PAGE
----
According to a clinical trial led by researchers at the University of California, San Francisco and the San Francisco General Hospital and Trauma Center, hospital magnetic resonance imaging (MRIs) may be better at predicting long-term outcomes for people with mild traumatic brain injuries than computed tomography scans, which have been the standard technique for evaluating such injuries in the emergency room.
According to a clinical trial led by researchers at the University of California, San Francisco...
Nerves often die or shrink as a result of disease or injury. Researchers in Michigan and California have recently reported success in developing polymer nanofiber technologies for understanding how nerves form, why they don’t reconnect after injury, and what can be done to prevent or slow damage. The breakthrough involves growing and myelinating nerve cells along thin polymer nanofibers.
For the first time, scientists have improved hearing in deaf animals by using human embryonic stem cells. The experiment involved an uncommon form of deafness, and the treatment wouldn't necessarily apply to all cases of that disorder. But scientists hope the approach can be expanded to help with more common forms of deafness.
A new approach to drug design, pioneered by a group of researchers at the University of California, San Francisco and Mt. Sinai, New York, promises to help identify future drugs to fight cancer and other diseases that will be more effective and have fewer side effects.
A new set of computer models has successfully predicted negative side effects in hundreds of current drugs, based on the similarity between their chemical structures and those molecules known to cause side effects, according to a paper.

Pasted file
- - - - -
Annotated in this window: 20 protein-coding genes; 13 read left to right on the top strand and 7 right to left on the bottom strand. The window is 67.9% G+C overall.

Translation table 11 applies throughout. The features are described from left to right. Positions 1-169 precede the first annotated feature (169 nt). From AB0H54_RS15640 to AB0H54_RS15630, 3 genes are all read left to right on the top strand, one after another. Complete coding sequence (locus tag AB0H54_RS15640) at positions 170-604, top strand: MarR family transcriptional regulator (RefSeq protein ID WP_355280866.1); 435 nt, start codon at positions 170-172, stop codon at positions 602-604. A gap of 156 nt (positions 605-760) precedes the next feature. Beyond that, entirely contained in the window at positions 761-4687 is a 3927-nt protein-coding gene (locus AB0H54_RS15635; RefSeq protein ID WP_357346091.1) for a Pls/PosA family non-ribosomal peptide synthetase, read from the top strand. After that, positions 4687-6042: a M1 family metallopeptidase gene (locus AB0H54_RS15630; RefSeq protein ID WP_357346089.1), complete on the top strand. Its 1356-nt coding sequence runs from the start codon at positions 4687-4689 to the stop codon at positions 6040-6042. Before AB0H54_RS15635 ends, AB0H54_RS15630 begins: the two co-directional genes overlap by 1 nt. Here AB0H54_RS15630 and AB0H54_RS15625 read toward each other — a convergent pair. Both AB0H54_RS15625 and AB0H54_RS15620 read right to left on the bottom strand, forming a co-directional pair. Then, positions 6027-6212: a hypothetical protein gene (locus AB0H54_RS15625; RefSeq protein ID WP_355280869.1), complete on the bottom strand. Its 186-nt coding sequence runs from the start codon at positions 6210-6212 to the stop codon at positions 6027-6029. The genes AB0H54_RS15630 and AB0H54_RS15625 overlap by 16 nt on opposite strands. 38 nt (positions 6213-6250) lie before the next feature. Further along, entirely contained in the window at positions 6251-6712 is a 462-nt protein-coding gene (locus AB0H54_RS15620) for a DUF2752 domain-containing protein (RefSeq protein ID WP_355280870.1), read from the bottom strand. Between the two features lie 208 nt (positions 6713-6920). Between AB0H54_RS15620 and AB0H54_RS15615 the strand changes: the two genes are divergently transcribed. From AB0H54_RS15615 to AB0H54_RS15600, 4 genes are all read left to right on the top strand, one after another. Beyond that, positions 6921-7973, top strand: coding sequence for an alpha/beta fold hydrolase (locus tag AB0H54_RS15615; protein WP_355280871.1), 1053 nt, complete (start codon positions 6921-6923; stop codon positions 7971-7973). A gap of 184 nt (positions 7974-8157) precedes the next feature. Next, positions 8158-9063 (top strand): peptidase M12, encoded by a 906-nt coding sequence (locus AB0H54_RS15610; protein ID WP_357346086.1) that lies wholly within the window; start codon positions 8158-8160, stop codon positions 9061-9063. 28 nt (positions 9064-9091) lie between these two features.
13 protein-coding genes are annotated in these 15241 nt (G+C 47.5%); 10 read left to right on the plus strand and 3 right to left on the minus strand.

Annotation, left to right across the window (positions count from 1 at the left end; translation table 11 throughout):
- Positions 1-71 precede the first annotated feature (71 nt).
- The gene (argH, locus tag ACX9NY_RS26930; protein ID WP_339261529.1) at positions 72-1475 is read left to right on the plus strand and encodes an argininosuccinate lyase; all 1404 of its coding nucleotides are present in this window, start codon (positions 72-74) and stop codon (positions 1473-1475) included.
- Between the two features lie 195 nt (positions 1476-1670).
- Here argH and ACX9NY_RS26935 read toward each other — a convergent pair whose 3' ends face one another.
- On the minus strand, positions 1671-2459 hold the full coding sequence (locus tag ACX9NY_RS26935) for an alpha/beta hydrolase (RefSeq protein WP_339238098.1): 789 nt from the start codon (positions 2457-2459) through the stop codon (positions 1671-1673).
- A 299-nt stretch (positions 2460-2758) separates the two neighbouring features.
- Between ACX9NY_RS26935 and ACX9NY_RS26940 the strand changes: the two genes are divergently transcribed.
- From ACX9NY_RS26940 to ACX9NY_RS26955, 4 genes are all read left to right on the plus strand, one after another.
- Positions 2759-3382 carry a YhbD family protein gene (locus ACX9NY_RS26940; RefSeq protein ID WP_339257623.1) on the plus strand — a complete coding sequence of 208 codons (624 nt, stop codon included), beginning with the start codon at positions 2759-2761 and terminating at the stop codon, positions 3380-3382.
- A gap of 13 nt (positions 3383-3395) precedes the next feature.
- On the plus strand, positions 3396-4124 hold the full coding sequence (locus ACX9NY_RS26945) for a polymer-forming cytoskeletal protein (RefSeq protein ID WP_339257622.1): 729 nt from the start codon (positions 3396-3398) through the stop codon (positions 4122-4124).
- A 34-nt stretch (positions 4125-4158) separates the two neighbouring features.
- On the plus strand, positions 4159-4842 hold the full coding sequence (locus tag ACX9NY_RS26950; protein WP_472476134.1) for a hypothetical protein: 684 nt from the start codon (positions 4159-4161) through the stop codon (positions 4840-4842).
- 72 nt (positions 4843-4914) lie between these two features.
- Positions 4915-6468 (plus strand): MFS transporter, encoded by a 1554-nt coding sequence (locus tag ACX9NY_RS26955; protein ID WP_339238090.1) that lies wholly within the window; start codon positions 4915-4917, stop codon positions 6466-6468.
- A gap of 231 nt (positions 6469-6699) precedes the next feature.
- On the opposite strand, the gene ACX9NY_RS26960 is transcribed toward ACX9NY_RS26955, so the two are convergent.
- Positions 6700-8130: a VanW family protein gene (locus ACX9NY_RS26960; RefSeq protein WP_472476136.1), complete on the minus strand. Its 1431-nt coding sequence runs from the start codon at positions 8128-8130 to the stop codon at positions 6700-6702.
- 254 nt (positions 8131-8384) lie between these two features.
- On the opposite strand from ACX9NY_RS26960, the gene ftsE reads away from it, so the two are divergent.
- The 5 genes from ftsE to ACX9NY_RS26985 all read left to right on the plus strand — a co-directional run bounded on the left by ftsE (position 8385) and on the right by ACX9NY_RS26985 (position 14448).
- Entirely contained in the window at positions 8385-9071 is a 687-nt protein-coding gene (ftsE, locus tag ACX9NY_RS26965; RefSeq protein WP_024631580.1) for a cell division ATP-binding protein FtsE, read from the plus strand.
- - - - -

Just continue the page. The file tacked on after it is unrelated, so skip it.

Researchers from the Georgia Institute of Technology and University of California, San Francisco have advanced scientists' ability to view a clear picture of a single cellular structure in motion. By identifying molecules using compressed sensing, this new method provides needed spatial resolution plus a faster temporal resolution than previously possible.
A hidden and never before recognized layer of information in the genetic code has been uncovered by a team of scientists at the University of California, San Francisco (UCSF) thanks to a technique developed at UCSF called ribosome profiling, which enables the measurement of gene activity inside living cells—including the speed with which proteins are made.
A tiny, freshwater flatworm found in ponds and rivers around the world that has long intrigued scientists for its remarkable ability to regenerate has now added a new wrinkle to biology. Researchers have discovered that the worm lacks a key cellular structure called a centrosome, which scientists have considered essential for cell division.